Aside from practical matters, I whole-heartedly believe that the first and most important thing a musician can do when releasing a project is believe in what they’re doing. To have conviction and confidence in one’s work speaks volumes and exudes from the music and immediately makes it easier to approach media outlets, who are often infamously enigmatic and hard to contact. If you believe in what you’re doing, it makes it easier to handle the rejection you can feel when you begin PR campaigns and realise that 90% of the people who you’re approaching won’t even open your emails.
Sharpson (Double Screen)
❌ Try not to waste all your money on advertising on Facebook or Instagram
It’ll only work if what you’re promoting is relatable and really makes people want to interact with your music. This has worked for me in the past , especially for my music video ‘Why Don’t You Come On Out?’. I threw about 50 quid into it and it went semi viral. But that’s because the video was ‘gimmicky’ and most importantly memorable! The video itself is about a fox, constantly trying to get his friend to go out on a session, even though his friend is at work. I knew that if people saw it, they would be tagging their mates and sharing it, because we can all relate to it! If you’re trying to promote something that’s a bit out of the zeitgeist, you really need to get hands on!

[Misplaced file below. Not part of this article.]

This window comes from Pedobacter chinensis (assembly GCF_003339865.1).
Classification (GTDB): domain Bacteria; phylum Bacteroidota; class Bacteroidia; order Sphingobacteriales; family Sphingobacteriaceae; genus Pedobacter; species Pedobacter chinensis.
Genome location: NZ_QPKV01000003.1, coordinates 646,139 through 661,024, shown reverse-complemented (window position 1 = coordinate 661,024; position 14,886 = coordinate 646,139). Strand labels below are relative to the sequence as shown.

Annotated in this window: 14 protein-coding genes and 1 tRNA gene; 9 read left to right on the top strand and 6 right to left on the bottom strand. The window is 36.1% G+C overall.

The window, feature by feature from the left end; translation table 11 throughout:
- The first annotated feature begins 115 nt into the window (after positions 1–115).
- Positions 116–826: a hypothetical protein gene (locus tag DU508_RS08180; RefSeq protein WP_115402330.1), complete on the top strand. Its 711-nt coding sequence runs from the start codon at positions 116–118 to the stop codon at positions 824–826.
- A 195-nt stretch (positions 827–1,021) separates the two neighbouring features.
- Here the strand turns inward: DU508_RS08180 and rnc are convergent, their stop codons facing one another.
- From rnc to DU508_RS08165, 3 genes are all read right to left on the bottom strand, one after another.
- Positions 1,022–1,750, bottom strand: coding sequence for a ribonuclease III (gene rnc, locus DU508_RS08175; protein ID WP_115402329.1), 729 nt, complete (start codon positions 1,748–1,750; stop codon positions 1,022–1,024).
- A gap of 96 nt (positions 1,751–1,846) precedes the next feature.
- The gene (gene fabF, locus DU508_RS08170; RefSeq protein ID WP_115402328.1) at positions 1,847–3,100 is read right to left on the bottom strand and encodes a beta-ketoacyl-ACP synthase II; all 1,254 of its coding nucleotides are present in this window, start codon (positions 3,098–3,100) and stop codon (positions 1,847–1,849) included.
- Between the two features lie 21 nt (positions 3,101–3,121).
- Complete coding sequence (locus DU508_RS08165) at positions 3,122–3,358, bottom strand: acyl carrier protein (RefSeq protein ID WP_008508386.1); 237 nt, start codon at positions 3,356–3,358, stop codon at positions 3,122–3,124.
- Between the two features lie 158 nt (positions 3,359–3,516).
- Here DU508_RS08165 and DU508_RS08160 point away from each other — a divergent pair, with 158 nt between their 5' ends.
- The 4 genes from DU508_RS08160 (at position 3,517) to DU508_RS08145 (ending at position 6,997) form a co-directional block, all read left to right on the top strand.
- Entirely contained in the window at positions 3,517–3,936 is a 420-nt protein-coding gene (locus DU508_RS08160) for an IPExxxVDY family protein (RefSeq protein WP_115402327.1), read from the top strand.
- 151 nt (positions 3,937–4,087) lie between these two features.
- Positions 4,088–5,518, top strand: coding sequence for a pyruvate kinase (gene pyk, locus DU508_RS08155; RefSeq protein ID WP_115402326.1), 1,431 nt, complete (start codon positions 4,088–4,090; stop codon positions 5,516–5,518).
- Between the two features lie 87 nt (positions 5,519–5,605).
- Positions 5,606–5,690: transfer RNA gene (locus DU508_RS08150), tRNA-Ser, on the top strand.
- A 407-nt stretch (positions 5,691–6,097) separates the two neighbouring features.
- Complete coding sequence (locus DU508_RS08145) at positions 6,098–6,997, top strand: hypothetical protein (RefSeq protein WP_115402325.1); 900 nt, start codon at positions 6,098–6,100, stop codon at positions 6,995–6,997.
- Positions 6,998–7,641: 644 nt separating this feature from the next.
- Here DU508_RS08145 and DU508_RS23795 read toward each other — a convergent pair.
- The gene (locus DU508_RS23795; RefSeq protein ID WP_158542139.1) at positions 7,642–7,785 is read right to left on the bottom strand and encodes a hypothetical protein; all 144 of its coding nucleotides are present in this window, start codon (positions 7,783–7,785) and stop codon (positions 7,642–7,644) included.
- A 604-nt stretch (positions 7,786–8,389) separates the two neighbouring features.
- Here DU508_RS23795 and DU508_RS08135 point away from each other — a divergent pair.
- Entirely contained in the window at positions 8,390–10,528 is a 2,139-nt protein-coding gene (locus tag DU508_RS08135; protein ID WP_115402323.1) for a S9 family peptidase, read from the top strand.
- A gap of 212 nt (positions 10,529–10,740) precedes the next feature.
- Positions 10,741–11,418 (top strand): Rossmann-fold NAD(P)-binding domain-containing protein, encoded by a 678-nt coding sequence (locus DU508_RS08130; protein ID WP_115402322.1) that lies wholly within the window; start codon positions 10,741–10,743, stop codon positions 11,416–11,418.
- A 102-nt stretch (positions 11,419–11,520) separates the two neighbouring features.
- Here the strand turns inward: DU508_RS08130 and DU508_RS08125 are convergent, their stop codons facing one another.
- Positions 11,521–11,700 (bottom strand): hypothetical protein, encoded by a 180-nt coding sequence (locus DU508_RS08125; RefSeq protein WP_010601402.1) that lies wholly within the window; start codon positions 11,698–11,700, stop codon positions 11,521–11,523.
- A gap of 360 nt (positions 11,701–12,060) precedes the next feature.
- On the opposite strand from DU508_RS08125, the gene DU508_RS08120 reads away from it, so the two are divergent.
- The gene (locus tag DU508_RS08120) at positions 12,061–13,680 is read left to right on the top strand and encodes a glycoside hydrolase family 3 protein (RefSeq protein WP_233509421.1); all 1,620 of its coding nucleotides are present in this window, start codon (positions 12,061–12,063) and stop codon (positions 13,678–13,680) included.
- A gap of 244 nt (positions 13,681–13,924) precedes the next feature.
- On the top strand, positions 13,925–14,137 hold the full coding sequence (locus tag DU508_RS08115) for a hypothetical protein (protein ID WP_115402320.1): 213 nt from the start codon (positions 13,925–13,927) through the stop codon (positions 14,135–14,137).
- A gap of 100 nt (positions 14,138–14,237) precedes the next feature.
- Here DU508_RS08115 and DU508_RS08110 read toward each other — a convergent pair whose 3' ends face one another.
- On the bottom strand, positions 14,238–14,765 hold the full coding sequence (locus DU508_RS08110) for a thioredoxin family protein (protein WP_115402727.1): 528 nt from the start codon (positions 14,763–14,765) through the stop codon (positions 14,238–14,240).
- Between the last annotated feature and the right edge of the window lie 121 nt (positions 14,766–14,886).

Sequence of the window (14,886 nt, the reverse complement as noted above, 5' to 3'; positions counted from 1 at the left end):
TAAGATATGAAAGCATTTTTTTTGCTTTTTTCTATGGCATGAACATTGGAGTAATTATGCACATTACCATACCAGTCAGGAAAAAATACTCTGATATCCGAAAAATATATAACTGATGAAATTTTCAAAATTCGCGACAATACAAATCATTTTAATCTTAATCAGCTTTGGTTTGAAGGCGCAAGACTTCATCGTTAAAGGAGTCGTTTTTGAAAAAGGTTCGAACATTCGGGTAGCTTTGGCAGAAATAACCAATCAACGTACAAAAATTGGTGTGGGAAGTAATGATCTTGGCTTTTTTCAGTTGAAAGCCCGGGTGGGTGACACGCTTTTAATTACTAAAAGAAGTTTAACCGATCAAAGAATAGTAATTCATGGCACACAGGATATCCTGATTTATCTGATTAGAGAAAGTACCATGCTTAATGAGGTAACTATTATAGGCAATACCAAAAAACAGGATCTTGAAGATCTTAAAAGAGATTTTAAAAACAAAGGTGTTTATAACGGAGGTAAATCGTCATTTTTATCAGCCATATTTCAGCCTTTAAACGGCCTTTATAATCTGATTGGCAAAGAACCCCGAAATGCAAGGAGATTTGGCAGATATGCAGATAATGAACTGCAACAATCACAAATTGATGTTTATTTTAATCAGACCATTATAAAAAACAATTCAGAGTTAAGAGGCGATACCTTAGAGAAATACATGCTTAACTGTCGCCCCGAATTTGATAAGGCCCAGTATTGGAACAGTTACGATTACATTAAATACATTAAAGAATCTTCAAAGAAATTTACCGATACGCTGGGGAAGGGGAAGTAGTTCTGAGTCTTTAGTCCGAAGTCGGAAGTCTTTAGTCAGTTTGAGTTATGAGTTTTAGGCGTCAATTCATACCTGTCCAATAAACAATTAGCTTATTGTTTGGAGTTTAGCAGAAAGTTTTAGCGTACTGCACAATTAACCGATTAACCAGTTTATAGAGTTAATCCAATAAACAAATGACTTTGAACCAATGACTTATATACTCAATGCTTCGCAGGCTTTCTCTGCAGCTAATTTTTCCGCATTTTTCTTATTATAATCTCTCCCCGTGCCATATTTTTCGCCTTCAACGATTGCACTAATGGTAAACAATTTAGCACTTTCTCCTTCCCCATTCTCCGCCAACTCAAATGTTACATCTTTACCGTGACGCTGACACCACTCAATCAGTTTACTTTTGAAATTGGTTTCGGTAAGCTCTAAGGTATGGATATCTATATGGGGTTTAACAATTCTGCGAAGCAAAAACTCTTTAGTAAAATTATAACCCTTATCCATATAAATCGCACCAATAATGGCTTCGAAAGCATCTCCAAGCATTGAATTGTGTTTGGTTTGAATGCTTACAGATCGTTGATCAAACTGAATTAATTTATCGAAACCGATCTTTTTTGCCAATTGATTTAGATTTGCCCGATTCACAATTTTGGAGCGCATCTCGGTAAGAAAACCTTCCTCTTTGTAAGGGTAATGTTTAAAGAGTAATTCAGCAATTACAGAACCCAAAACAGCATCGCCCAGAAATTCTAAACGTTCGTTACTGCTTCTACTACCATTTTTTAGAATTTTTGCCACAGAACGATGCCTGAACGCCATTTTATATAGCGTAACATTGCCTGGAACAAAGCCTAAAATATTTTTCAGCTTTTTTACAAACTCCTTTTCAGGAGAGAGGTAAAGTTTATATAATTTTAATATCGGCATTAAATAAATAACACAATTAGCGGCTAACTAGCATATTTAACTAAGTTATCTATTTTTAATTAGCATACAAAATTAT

Personal connection is really important. Back in 2018, I went to every festival I could, wearing a sign that said ‘Free Music’ to promote my latest project ‘Sharpson’. I gave out CD packs with a sticker of my logo and my social media URLs. I’d say over a summer I handed out about 1000 CDs.